Historical performance goes mainstream

Posted on: June 9, 2011

In Thursday’s (6/9) Wall Street Journal, Heidi Waleson writes, “The biennial Boston Early Music Festival, which begins on Sunday, is best known for its lavish period productions of rare operas (this year, it will be Agostino Steffani’s ‘Niobe, Regina di Tebe’ of 1688), visiting early-music luminaries like Jordi Savall, and its exhibition full of harpsichords, recorders and viols for sale. This year’s event also looks to the future, with more than 150 student musicians arriving for the Young Performers Festival presented by Early Music America. … This could never have happened in the early 1970s, when an American like Arthur Haas couldn’t major in harpsichord in the U.S. Today, Mr. Haas teaches at SUNY Stony Brook, one of 25 institutions of higher education in North America that offer degrees in historical performance from the undergraduate through the doctorate level. … The principles that inform historical performance have also begun to find their way into mainstream performing organizations, making the training valuable. Hank Knox, who heads the large early-music program at McGill University, points out: ‘Kent Nagano, music director of the Montreal Symphony, is asking players to use less bow and less vibrato, and following Beethoven’s metronome markings. Modern soloists play ‘The Four Seasons’ with freshly composed embellishments in slow movements. This would have been unheard of 10 years ago.’ ”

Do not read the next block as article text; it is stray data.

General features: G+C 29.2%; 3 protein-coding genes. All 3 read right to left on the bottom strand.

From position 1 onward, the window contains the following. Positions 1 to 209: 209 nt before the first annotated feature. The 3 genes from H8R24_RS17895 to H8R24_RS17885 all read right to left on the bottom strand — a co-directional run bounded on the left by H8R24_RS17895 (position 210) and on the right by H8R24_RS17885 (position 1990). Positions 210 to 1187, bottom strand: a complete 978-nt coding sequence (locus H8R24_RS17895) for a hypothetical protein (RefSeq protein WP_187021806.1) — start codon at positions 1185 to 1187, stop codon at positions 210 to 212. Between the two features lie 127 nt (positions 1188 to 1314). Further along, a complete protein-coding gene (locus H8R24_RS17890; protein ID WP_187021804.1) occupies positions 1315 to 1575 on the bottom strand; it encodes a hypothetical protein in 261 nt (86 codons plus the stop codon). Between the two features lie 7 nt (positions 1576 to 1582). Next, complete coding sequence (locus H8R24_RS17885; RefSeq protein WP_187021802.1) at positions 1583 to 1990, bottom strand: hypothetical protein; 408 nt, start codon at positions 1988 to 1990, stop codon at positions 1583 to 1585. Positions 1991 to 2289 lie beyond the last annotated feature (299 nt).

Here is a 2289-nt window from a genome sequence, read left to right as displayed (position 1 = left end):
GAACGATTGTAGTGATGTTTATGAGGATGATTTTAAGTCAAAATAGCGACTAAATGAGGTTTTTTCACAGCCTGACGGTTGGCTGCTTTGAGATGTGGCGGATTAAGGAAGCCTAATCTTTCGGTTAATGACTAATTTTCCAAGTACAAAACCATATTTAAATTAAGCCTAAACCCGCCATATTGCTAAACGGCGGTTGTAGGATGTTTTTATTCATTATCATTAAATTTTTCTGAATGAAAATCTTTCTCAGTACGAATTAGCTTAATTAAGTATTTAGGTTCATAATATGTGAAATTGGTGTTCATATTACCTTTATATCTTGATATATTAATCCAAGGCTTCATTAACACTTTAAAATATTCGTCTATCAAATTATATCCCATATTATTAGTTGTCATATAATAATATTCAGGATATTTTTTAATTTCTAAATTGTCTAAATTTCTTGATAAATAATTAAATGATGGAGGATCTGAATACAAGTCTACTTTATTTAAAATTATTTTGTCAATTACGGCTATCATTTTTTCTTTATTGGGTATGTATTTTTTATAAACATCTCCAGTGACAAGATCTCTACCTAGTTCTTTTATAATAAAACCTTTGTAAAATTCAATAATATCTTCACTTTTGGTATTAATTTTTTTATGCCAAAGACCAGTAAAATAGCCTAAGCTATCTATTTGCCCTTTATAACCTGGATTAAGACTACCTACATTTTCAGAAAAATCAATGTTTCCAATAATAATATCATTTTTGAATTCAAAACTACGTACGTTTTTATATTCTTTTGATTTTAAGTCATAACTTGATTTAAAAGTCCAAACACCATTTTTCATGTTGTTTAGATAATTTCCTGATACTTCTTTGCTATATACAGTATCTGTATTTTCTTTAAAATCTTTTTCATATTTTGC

Posted June 9, 2011